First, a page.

NAGUIB MAHFOUZ

THE ARAB NOVEL

There is something about novels that puts us under a spell in a way that books about history or politics often can’t. It’s unbelievable, then, to think that the novel – just like the telephone and electricity – had to be invented! It took centuries of writers feeling limited by old styles and experimenting with new ones to finally bring about the birth of this form of creative storytelling. In the Muslim world, poetry was traditionally the more common style of writing, but popular stories like those contained in the famous Arabian Nights collection nevertheless hinted at what was to come [1].  It wasn’t until the Egyptian writer Naguib Mahfouz, however, that the Arab novel fully came into its own. 

Born in the Gamaliya neighborhood of Cairo on December 11, 1911, Naguib Mahfouz was the youngest of seven children. As a boy, he lived a happy and devout life but felt acutely aware of the age gap between him and his siblings, and this sensitivity as well as other themes from his childhood appears in the pages of his novels [2].  In 1919, when Mahfouz was only eight, Cairo was alive with revolution. Even at that young age, Mahfouz was caught up in the nationalist energy, and from that moment forward felt a deep connection to his country and its people. [3]

 

Growing up, Mahfouz read a good deal of European literature: he loved detective and adventure novels, and was a fan of Shakespeare. [4] From an early age, he also explored Arabic literature. When he was ten, a classmate suggested he read Hafiz Najib’s Johnson’s Son, and Mahfouz insists that the book changed his life. [5] In secondary school he read the work of more Arabic writers, and by the time he was a student at Cairo University he was heavily influenced by the writings of Taha Husayn and Salama Musa. [6] 

ORDINARY PEOPLE IN THE SPOTLIGHT

The success and beauty of Mahfouz’s books results from his ability to describe things familiar to his own experience while mastering tricks from both Arab and European authors who came before him. Mahfouz’s descriptions of Cairo have been compared to Charles Dickens’ representations of London: his books paint images of the streets of Cairo from the point of view of everyday people. [7] His stories unfold on the corners and in the alleyways of neighborhoods that are nearly identical to Gamaliya and Abbasiya, the districts of Cairo where he spent his youth. [8] In Mahfouz’s novels and short stories, ordinary people are placed in the spotlight. Characters who might otherwise be seen as weak are given a strong voice. The women of Mahfouz’s books are wise, empowered, and in control. [9]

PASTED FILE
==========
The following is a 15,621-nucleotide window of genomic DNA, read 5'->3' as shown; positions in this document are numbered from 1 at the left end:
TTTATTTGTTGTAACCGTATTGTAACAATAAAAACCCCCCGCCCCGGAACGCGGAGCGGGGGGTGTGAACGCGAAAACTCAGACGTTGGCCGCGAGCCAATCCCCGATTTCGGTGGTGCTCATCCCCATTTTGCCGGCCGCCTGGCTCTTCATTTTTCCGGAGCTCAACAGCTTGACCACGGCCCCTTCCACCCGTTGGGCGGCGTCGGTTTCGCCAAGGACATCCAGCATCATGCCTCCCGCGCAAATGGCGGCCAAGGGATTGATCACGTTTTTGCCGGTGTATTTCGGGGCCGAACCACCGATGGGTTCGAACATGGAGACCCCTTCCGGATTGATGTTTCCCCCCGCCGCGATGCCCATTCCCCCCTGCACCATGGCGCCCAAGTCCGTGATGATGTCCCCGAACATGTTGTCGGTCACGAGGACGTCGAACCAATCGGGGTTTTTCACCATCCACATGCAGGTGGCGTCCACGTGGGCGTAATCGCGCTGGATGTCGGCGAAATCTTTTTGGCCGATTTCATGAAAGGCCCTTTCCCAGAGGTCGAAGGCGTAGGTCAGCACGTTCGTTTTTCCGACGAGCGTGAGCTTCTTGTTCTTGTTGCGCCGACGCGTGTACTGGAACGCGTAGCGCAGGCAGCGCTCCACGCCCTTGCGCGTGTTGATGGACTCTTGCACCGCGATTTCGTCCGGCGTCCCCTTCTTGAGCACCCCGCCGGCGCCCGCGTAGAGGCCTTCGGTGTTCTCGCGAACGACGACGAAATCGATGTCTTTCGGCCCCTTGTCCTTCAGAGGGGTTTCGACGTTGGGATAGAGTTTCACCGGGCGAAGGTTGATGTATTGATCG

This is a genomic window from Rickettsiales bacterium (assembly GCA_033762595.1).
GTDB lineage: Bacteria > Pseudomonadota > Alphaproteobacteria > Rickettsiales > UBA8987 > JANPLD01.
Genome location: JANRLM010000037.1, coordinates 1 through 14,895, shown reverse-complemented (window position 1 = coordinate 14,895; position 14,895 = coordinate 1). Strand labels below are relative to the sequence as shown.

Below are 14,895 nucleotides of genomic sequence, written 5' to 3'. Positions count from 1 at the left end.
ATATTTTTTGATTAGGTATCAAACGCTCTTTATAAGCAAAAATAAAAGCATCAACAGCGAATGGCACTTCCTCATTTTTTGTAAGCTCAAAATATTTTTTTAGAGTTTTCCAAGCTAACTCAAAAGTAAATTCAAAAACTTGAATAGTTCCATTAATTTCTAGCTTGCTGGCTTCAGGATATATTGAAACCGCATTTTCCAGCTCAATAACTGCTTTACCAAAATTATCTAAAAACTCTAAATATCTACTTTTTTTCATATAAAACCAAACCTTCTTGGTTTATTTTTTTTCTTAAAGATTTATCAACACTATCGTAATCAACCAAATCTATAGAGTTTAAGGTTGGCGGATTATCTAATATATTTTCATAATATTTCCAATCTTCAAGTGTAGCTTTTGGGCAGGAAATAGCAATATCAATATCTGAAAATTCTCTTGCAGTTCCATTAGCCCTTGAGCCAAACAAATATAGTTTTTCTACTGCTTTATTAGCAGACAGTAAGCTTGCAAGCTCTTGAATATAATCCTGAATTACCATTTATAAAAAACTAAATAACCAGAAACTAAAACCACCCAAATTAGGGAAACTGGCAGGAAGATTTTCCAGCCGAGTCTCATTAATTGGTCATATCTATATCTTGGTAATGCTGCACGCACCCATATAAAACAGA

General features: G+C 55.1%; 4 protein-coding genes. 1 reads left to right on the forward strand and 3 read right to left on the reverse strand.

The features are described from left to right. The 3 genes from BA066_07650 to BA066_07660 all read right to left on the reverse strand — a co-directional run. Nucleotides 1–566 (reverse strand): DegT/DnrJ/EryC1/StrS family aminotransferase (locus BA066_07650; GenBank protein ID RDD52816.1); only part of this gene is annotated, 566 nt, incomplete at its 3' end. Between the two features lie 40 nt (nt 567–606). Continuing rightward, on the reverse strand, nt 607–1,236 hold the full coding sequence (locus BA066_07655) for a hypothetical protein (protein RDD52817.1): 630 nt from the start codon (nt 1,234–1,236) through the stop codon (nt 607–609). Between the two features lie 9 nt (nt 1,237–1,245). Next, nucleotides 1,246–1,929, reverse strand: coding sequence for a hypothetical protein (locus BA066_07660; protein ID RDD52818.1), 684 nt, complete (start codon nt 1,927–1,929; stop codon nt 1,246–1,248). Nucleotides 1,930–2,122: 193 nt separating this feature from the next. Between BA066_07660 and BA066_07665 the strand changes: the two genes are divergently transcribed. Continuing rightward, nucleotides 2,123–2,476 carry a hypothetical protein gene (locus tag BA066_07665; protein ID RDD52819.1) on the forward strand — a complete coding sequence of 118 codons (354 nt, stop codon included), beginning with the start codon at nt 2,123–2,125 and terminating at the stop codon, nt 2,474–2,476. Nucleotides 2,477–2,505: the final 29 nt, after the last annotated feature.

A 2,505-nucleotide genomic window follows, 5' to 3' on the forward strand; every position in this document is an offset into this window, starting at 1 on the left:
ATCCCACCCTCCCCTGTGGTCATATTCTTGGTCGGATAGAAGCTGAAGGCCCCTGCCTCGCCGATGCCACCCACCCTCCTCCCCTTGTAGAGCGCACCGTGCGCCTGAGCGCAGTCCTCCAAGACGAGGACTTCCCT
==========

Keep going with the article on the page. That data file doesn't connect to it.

NOBEL PRIZE

 

Naguib Mahfouz was the first Arab writer to win the Nobel Prize, but when he won it in 1988 he was still fairly unknown to readers in Europe and the US. [10] His masterpiece, a series of three novels called The Cairo Trilogy, eventually became famous worldwide, aided by the fact that more of his work was translated into English, French and German. Yet for much of the time that Mahfouz was busy writing his dozens of novels and short stories – he spent twelve years perfecting The Cairo Trilogy alone! – he scribbled away in relative obscurity. [11] Like the central characters in his books, he was just an ordinary bloke: he made little if any money from his writing, working instead as a civil servant to support his wife and daughters. [12] 

 

And yet, like the characters in his novels, the quiet and discreet manner in which Mahfouz led his life did not prevent him from building an intense bond with his country. Mahfouz lived his life as a true native son of Cairo, chinwagging with other local poets and artists in cafes overlooking the Nile and the pyramids. [13] When he died in 2006, Mahfouz was hailed as a champion of Egyptian literature, as a groundbreaking if humble pioneer of the novel form. 

 

  
[1] Hallengren, Anders. “Naguib Mahfouz – The Son of Two Civilizations.” Nobel Prize. N.p., 16 October 2003. Web. 3 February 2013.
[2] “Naguib Mahfouz (1911-2006).” The American University in Cairo Press. AUC Press, n.d. Web. 3 February 2013. 
[3] Ibid
[4] Ibid 
[5] El Shabrawy, Charlotte. “Naguib Mahfouz, The Art of Fiction No. 129.” The Paris Review. 123 (1992). Web.
[6] Ibid
[7] McFadden, Robert D. “Naguib Mahfouz, Chronicler of Arab Life, Dies at 94.” New York Times 30 August 2006. Web. 
[8] “Naguib Mahfouz (1911-2006).” The American University in Cairo Press. AUC Press, n.d. Web. 3 February 2013.
[9] Hallengren, Anders. “Naguib Mahfouz – The Son of Two Civilizations.” Nobel Prize. N.p., 16 October 2003. Web. 3 February 2013. 
[10] McFadden, Robert D. “Naguib Mahfouz, Chronicler of Arab Life, Dies at 94.” New York Times 30 August 2006. Web.
[11] Ibid
[12] Ibid
[13] El Shabrawy, Charlotte. “Naguib Mahfouz, The Art of Fiction No. 129.” The Paris Review. 123 (1992). Web.


Images:
'Poster for Cairo bookfair with image of Naguid Mahfouz', by David Lisbona via Flickr, Creative Commons license, February 2007
'Naguib Mahfouz', Micheline Pelletier/Corbier via kids.britannica.com
'Nagib Machfus statue', Bertramz via Wikimedia, December 2008